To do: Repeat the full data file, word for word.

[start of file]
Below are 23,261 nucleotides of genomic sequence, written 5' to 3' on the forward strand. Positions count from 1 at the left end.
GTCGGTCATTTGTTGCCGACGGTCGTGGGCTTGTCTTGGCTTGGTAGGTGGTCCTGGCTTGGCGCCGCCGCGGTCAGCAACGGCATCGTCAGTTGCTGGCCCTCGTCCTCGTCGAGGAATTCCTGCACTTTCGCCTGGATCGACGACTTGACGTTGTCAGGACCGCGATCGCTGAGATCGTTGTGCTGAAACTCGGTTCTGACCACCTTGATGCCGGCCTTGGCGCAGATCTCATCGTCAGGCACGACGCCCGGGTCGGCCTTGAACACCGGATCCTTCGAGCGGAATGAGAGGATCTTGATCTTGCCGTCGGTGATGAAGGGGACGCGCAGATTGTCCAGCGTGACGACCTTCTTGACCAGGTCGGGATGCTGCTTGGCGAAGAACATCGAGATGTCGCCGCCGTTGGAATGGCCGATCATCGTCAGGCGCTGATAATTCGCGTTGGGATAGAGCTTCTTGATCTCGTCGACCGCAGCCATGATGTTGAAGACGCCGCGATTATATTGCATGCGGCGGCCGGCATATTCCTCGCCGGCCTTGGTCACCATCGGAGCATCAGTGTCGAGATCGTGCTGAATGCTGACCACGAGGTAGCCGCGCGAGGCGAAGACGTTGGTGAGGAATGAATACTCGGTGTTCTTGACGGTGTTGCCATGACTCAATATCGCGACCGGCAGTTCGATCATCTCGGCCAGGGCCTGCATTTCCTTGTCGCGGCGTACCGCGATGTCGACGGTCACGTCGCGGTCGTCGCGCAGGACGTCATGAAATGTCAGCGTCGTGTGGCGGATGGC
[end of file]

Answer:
Below are 23,261 nucleotides of genomic sequence, written 5' to 3' on the forward strand. Positions count from 1 at the left end.
GTCGGTCATTTGTTGCCGACGGTCGTGGGCTTGTCTTGGCTTGGTAGGTGGTCCTGGCTTGGCGCCGCCGCGGTCAGCAACGGCATCGTCAGTTGCTGGCCCTCGTCCTCGTCGAGGAATTCCTGCACTTTCGCCTGGATCGACGACTTGACGTTGTCAGGACCGCGATCGCTGAGATCGTTGTGCTGAAACTCGGTTCTGACCACCTTGATGCCGGCCTTGGCGCAGATCTCATCGTCAGGCACGACGCCCGGGTCGGCCTTGAACACCGGATCCTTCGAGCGGAATGAGAGGATCTTGATCTTGCCGTCGGTGATGAAGGGGACGCGCAGATTGTCCAGCGTGACGACCTTCTTGACCAGGTCGGGATGCTGCTTGGCGAAGAACATCGAGATGTCGCCGCCGTTGGAATGGCCGATCATCGTCAGGCGCTGATAATTCGCGTTGGGATAGAGCTTCTTGATCTCGTCGACCGCAGCCATGATGTTGAAGACGCCGCGATTATATTGCATGCGGCGGCCGGCATATTCCTCGCCGGCCTTGGTCACCATCGGAGCATCAGTGTCGAGATCGTGCTGAATGCTGACCACGAGGTAGCCGCGCGAGGCGAAGACGTTGGTGAGGAATGAATACTCGGTGTTCTTGACGGTGTTGCCATGACTCAATATCGCGACCGGCAGTTCGATCATCTCGGCCAGGGCCTGCATTTCCTTGTCGCGGCGTACCGCGATGTCGACGGTCACGTCGCGGTCGTCGCGCAGGACGTCATGAAATGTCAGCGTCGTGTGGCGGATGGC